Australia's troop commitment protested

Issue 

BY ALISON DELLIT

Protesters in many cities reacted to the events of March 18 — the announcement by PM John Howard that Australian troops had been committed to a war against Iraq, and US President George Bush's designed-to-fail ultimatum to Saddam Hussein. The largest protests were in Perth, where 2000 protested, and Adelaide's 500-strong protest.

"The protest exceeded our wildest expectations!", protest organiser Nikki Ulasowski told Green Left Weekly. "Despite the short notice, everything went incredibly smoothly: friendly people in the city council organised access to electricity for us, a friendly PA company gave us the free use of a PA system."

Protesters, joined by Greens MLCs who deserted parliament to join in, marched to US consulate where they protested for an hour.

"The spontaneous crowd was passionate, loud, and articulate in its outright rejection of the war drive, with or without UN approval", Adelaide protester Emma Murphy told Green Left Weekly. The protest was attended by many high school students, with organised contingents from Mitcham High, Woodville High and Urrbrae Students Against War.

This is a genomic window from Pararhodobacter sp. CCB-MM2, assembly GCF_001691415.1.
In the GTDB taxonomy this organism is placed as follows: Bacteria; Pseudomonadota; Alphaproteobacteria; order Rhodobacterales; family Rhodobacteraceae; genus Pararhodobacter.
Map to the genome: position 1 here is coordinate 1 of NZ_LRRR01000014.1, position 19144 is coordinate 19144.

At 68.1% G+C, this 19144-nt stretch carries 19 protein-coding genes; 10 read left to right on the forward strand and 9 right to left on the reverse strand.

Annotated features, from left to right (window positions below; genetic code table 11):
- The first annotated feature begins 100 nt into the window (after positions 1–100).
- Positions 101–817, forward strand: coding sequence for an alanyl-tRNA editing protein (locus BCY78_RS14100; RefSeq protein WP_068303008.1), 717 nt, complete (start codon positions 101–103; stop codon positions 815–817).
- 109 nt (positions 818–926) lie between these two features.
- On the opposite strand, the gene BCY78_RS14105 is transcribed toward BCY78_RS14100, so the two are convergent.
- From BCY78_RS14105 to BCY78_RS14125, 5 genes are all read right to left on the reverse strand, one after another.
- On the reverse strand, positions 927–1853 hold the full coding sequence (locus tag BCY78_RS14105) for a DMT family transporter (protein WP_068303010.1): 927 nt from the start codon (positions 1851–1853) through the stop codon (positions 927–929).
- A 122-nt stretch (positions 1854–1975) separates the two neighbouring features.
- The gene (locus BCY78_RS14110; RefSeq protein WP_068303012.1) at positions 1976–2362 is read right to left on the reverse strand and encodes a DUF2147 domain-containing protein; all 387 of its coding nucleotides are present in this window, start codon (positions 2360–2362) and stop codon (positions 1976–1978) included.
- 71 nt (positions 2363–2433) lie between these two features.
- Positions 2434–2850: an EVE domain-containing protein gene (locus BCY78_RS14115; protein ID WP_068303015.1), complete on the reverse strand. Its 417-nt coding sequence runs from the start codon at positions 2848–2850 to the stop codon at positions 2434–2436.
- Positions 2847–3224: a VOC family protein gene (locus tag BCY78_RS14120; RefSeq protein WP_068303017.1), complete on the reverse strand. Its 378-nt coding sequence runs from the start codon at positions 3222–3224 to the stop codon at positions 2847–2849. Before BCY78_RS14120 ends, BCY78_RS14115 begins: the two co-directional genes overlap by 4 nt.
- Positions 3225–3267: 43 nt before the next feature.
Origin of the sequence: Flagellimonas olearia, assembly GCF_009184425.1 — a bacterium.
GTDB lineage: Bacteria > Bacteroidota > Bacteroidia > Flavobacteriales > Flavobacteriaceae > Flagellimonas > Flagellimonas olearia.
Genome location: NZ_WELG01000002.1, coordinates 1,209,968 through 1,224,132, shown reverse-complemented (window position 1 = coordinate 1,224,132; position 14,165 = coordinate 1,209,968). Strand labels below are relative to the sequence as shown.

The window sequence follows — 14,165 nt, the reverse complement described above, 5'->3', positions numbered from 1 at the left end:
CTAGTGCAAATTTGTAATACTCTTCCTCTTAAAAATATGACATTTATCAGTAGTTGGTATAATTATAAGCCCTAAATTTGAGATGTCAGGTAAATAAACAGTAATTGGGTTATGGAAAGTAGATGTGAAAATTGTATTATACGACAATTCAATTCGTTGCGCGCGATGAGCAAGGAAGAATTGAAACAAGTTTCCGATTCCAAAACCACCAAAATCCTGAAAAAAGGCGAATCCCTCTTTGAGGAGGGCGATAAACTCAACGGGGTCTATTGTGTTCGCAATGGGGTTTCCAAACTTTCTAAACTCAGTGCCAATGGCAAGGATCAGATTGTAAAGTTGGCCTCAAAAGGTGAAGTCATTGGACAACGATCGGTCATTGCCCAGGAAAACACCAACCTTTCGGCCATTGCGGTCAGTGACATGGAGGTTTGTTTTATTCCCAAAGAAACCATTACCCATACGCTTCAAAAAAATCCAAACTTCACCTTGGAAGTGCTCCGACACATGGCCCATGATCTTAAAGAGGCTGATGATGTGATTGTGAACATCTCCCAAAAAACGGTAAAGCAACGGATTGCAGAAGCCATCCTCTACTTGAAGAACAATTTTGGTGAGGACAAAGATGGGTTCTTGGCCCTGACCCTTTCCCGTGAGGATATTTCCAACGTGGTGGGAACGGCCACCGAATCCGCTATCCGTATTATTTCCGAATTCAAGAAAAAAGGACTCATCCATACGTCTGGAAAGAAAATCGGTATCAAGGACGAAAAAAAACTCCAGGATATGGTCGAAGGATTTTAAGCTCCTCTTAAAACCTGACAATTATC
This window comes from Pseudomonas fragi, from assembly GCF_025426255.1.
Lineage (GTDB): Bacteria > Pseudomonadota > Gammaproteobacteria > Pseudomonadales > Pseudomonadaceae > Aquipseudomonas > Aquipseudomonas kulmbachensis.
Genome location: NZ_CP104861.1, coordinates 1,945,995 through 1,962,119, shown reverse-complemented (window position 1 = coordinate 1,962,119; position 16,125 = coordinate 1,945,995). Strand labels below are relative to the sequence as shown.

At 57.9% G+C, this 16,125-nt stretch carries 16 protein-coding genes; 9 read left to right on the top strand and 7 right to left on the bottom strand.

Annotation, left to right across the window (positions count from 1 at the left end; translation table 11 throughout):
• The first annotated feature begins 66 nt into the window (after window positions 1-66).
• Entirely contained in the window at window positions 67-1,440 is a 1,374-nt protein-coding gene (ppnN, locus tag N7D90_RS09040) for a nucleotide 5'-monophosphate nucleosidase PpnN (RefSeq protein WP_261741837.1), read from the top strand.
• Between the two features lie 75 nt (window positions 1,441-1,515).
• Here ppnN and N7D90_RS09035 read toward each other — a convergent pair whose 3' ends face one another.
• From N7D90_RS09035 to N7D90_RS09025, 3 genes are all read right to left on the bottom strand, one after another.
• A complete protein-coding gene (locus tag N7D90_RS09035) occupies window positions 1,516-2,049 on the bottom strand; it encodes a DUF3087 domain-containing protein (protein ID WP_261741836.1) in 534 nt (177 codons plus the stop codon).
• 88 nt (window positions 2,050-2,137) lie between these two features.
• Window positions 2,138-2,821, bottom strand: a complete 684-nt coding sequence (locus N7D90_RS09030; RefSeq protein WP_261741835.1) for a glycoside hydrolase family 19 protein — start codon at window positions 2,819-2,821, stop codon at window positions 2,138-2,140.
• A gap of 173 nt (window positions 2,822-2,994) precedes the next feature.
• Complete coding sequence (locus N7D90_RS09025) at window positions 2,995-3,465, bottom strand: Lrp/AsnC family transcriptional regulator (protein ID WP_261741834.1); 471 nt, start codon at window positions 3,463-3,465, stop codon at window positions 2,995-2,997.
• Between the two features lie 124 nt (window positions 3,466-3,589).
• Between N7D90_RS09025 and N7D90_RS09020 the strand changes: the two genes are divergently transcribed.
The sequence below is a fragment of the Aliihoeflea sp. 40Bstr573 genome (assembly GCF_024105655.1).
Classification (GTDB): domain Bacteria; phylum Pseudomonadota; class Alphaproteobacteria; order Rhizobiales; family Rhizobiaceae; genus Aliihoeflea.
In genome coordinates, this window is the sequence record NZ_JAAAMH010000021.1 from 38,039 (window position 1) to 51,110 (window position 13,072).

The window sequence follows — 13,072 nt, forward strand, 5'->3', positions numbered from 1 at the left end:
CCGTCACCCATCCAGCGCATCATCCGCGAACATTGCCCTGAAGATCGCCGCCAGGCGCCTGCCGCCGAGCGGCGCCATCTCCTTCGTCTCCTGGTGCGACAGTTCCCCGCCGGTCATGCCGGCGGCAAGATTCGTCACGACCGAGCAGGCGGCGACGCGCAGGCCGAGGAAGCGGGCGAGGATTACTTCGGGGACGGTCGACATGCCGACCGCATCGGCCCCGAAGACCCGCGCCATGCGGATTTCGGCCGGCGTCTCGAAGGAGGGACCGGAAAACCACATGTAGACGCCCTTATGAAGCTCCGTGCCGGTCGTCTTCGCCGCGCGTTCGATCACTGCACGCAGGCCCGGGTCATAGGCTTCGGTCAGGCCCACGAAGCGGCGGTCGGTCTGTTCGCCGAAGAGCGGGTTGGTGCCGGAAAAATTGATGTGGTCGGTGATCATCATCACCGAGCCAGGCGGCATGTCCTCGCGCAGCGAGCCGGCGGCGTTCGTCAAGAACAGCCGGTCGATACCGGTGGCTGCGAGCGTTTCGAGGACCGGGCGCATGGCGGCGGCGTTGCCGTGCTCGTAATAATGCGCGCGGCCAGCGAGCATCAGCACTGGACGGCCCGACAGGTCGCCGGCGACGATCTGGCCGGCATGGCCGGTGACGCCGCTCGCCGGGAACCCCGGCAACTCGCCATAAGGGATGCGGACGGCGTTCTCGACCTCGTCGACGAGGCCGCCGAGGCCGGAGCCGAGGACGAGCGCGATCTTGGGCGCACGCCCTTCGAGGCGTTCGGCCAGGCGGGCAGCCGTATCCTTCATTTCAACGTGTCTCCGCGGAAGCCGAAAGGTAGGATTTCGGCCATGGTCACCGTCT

Other visible contingents also included the Australian Education Union, Australian Services Union, Women's International League for Peace and Freedom, the Socialist Alliance, Resistance, Network Opposing War and Racism and the Democrats.

In Sydney, the Socialist Alliance organised a snap action at 4pm, attended by 250 people. In Hobart, 150 people protested.

From Green Left Weekly, March 26, 2003.
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